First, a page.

The stage career of Spalding Gray has blossomed in two different directions, and it's hard to say which is more amazing. On one hand, he has joined with director Elizabeth LeCompte in developing a series of plays based on his own autobiography. He isn't just the star of these shows, he's the main character, too.
Meanwhile, as these works became more elaborate and sophisticated, Gray felt the need for a renewed immediacy in his contact with the audience. The result was a series of "monologues" in which he confronts his spectators directly, without so much as a script --just a list of memories or associations based on some period in his life. rarely has the theater seen such a radical simplicity.
This season Gray has been hard at work on both phases of his career. With his colleagues in the Wooster Group (formerly the Performance Group) he is appearing in a restaged version of their multimedia spectacular, "Point Judith." In the same building -- his home base, the PErforming Garage -- he is performing his latest monolgue, "A Personal History of the American Theater." And another monolgue, "Nobody Wanted to Sit Behind a Desk," recently ended a run at the dance Theater Workshop.
Of these, the most extravagant is "Point Judith," an epilogue to the celebrated Gray-LeCompte trilogy, "Three Places in Rhode Island." As usual in these plays, the subject matter is based on Gray's life story -- focusing this time on the rites, rituals, madnesses, and sadnesses of middle-class family life.
Though this material has a lot of emotional force, Gray and LeCompte give it a highly stylized treatment. the show opens with a drama about an oil rig, and closes with a movie that transports us to New England. In between comes a slapstick production of "Long Day's Journey Into Night," condensed to about 15 minutes -- surely the shortest and funniest version of this classic ever staged!
What does it all mean? In part, it's a meditation on Gray's life story. He did grow up in New England, and during his days as a conventional actor, he actually appeared in "Long Day's Journey." HE also feels strong parallels between his own family (offstage characters in the show) and the figures in Eugene O'Neill's tragedy.
Then too, "Point Judith" explores the relationship between Gray as performer and Gray as autobiographer. There are times when he is merely an observer, like the audience. And there are times when he becomes deeply involved in the procedings, as when he acts as a frantic traffic of cop for the miserable machinations of O'Neill's troubled Tyrone family.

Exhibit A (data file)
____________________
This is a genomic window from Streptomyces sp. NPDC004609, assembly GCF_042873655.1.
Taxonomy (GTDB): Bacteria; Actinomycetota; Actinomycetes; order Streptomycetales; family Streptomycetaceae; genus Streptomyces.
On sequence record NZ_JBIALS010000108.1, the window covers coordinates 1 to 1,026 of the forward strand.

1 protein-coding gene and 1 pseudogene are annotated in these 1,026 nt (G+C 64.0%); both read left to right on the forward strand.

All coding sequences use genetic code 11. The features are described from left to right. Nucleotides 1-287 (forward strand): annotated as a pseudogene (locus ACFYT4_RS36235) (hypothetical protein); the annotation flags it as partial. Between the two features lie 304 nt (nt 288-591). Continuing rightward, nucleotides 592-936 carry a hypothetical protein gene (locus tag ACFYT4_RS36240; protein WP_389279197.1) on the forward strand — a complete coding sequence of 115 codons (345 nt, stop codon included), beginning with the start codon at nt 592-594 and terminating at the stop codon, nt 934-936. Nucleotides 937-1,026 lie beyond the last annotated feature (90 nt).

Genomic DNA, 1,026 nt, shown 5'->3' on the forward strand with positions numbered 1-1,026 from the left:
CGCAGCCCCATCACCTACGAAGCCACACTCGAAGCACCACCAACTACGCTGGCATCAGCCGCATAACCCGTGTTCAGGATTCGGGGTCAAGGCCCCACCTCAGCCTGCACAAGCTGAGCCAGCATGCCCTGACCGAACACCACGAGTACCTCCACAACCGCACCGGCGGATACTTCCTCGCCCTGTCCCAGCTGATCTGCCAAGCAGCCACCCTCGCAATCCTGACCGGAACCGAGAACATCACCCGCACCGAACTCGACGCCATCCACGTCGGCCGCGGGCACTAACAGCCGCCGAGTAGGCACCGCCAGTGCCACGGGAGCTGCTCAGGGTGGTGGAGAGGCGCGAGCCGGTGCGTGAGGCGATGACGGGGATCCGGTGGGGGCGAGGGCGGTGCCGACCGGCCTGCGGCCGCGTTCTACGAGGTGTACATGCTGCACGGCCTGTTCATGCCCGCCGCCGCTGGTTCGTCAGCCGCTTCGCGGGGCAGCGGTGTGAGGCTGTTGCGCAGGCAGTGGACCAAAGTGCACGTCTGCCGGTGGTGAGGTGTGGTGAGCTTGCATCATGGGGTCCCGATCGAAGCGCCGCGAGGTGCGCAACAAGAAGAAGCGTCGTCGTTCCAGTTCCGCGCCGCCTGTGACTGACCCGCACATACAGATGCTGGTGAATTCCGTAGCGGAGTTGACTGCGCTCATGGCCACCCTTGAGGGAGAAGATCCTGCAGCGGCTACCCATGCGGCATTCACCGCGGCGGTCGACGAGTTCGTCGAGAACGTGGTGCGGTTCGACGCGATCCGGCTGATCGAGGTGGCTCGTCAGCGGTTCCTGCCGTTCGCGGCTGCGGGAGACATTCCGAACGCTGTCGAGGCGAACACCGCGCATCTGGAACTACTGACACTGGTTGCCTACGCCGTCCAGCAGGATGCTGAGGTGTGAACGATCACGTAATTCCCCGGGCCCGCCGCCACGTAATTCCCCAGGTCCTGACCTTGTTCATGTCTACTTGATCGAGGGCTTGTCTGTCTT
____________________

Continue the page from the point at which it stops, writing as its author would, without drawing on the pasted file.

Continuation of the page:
Finally, the show is an exploration of masculinity. While the "Rhode Island" trilogy centered on images of Gray's mother, "Point Judith" probes traditional stereotypes of male roles -- from the tyrannical Tyrone to the comically boorish oilmen who stupidly brawl and cuss on the Performing Garage stage.
These many elements are not welded together as seamlessly as in the brilliant "Rhode Island" pieces, "Rumstick Road" and "Nayatt School." the show has a somewhat abstracted quality, as director LeCompte pulls her material (supplied by Gray and the other performers) into righly imaginative new forms. By turns hilarious and obscure, splendiferous and transcedent, "Point Judith" is a nonstop evening of emotional and intellectual action. If you like adventure in the theater, it's a show not to be missed. 'Personal Theater History'
Gray's latest solo work is indeed "A Personal History of the American Theater" -- an hour's worth of memories and associations, spurred by the titles of the 47 plays he appeared in between 1960 and 1970.
In his "voice pieces," Gray runs the risk of becoming a sit-down comedian -- a mere storyteller with a collection of colorful anecdotes. He combats this by introducing a deliberate element of chance in some of his monolgues (responding to randomly chosen words, for example) and by continually widening his repertoire.
His new "Personal History" has less freshness, less sense of risk than his earlier solos. It's a routine. But it works, and it would probably be silly to tamper with it. Meanwhile, it picks up an extra level of depth and impact from its insight into the 1960s -- not on the political plane so beloved by some of todays playwrights, but on the personal plane that we actually lived through. "A Personal History" marks another step by Gray into the terrain of sociopolitical reporting, enriched by the personal revelations that have peppered nearly all his work.
The same mixture was apparent in his other recent monologue. "Nobody Wanted to Sit Behind a Desk." As if to illustrate the idiossyncracy of Gray's highly individualized work, this show changed drastically while it was still in the planning stage. It was originally a "movement piece" about Gray's father, but by the time it opened, it had somehow become a verbal reflection on a recent cross-country trip. It's packed with humor and atmosphere, delivered at a frantic page, with a few perfectly chosen movements, props, and gestures.
In sum, it's "how I spent my summer vacation" elevated to the realm of art. And at the end of the evening, a poignant and uproariously funny coda about Gray's elusive father brings us gently back to earth -- closing the excursion with a masterful touch of the profoundly personal sharingm that is the unique hallmark of all Gray's work.